The Behaviors of Corneal Endothelial Cells on Biodegradable Biomaterials and the Interaction between Corneal Endothelial Cells and Corneal Keratocytes

Project: A - Government Institutionb - National Science and Technology Council

Project Details


Corneal endothelial cells (CECs) compose a single cell layer to form a boundary between the anterior chamber and the corneal stroma. They provide corneal transparency by their pump and barrier function. Lacking sturdy proliferative abilities in vivo makes corneal endothelium a delicate tissue. Accidental or surgical trauma, dystrophy, and pathological corneal edema may lead to impaired vision and even blindness due to decomposition of corneal endothelium. In this situation, only posterior corneal transplantation instead of traditional penetrating keratoplasty may rescue the vision in these patients. However, all kinds of these surgeries face the problem of global shortage in donor corneas and immune rejection from allograft transplantation. The development of ex vivo culture system by tissue engineering to establish the cultivated corneal endothelial sheet is the current trend in the world. Traditionally, tissue culture plates (TCPS) were used to cultivate corneal endothelial cells. However, the fibroblastic transformation occurs easily. Once this happens, the corneal endothelial cells would lose their functions. To date, still many novel methods are explored continuously. Cell behavior is decided by constitutional programs and complex interactions among cells, signals, and matrix. Although the behaviors of corneal endothelial cells (CECs) have been well-explored, its interaction with the different biodegradable biomaterials has never been systematically investigated. Towards this aim, blended membrane made from various proportion of biodegradable biomaterials with dissimilar characteristics will be examined in the CEC culture systems to elucidate their possible impact on clinical demand and scientific interest. The interaction between cell and matrix will also be surveyed. Furthermore, cells always exist with other types of cells and matrix components in an intimate structural and a functional interaction in tissue and organ biologically. The origin of corneal endothelial cells and corneal keratocytes are both from proliferation and migration of the neural crest-derived mesenchymal cells. They reside in close microenvironment in vivo. For this reason, the interaction of proliferation and differentiation between CECs and keratocytes on appropriate biomaterials is worthy investigated. After reviewing literatures, we found researching into the behaviors of corneal endothelium on biodegradable polymer membranes had not been investigated well. In this study, we will first cultivate CECs on different biodegradable blends. Further efforts to be made are to define the cell-surface interaction among them from investigation of morphology and function. Second, we will use designed biomaterials to cultivate CECs and corneal keratocytes together to mimicking microenvironment and observe the behaviors including proliferation and differentiation among them. The solution to pave an important way to provide a more preferential environment for CEC cultures is attempted to find. Accordingly, promoting CEC growth effects after cell-biomaterial association may be applied to tissue engineering of corneal endothelium. Finally, we hope to make clinical application feasible in the future.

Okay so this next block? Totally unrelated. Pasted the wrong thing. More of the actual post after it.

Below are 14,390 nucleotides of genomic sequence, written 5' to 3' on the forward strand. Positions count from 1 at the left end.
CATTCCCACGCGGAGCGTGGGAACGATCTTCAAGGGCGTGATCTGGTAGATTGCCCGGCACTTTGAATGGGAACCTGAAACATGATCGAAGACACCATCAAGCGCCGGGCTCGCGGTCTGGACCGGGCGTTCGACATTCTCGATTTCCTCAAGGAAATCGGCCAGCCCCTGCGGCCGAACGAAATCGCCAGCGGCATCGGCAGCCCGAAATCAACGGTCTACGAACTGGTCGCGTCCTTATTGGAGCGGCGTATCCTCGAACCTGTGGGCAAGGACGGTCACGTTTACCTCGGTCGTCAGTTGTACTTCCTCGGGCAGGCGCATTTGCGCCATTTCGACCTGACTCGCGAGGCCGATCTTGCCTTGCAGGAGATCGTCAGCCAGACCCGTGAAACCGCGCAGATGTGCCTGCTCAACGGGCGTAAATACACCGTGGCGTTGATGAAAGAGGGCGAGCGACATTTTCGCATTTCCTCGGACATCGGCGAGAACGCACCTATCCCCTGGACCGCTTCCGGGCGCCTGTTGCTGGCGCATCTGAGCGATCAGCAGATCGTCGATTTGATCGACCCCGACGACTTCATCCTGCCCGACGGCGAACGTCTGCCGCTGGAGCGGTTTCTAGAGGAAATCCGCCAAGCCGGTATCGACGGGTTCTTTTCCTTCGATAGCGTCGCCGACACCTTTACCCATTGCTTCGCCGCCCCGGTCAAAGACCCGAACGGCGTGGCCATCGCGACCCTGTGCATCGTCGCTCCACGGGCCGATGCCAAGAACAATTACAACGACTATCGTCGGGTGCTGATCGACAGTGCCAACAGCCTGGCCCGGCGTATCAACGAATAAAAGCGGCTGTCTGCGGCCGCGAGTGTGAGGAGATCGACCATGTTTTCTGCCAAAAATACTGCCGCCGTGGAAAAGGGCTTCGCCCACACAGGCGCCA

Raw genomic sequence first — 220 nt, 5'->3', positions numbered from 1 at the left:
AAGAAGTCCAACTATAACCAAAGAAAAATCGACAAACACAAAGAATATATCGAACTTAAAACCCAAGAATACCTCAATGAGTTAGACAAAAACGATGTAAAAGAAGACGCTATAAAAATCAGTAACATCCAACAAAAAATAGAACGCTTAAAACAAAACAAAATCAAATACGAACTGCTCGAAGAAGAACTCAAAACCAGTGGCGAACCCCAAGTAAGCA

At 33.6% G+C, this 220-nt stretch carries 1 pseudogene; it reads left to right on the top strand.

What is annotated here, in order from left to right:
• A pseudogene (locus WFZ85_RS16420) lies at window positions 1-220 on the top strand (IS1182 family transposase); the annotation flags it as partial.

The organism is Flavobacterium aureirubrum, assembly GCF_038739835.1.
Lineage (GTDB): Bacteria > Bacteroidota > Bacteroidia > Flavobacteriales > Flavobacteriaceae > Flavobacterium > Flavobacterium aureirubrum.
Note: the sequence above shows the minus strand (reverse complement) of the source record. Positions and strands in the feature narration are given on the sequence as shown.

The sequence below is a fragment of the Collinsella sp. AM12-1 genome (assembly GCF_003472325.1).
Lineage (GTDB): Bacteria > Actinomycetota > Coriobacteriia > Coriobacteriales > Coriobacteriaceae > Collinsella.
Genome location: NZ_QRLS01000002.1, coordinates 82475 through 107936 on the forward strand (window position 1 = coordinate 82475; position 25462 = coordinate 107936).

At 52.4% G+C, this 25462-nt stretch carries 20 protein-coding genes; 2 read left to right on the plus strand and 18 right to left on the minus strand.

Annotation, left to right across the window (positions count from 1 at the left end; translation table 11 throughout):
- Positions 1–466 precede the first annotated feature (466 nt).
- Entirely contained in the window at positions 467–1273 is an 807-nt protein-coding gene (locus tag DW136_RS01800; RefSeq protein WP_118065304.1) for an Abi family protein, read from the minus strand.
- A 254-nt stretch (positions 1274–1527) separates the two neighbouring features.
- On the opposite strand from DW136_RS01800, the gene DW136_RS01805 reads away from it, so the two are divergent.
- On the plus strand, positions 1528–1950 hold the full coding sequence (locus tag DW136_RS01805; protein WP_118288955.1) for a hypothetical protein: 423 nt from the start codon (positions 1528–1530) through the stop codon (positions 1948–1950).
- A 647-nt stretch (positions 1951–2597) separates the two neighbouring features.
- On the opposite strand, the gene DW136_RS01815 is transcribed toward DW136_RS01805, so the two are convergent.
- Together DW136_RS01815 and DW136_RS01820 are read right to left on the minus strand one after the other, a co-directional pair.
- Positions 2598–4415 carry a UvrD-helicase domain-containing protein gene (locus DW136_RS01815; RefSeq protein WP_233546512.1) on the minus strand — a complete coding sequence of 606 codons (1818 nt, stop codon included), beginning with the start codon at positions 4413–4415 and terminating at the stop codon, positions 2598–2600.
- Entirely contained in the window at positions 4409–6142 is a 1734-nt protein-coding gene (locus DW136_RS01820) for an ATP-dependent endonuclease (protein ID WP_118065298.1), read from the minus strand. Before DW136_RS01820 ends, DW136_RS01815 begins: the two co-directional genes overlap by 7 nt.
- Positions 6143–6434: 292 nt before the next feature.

Effective start/end date8/1/117/31/12


  • corneal endothelial cells (CECs)
  • biomaterials
  • corneal transplantation
  • blends
  • chitosan
  • polycaprolactone


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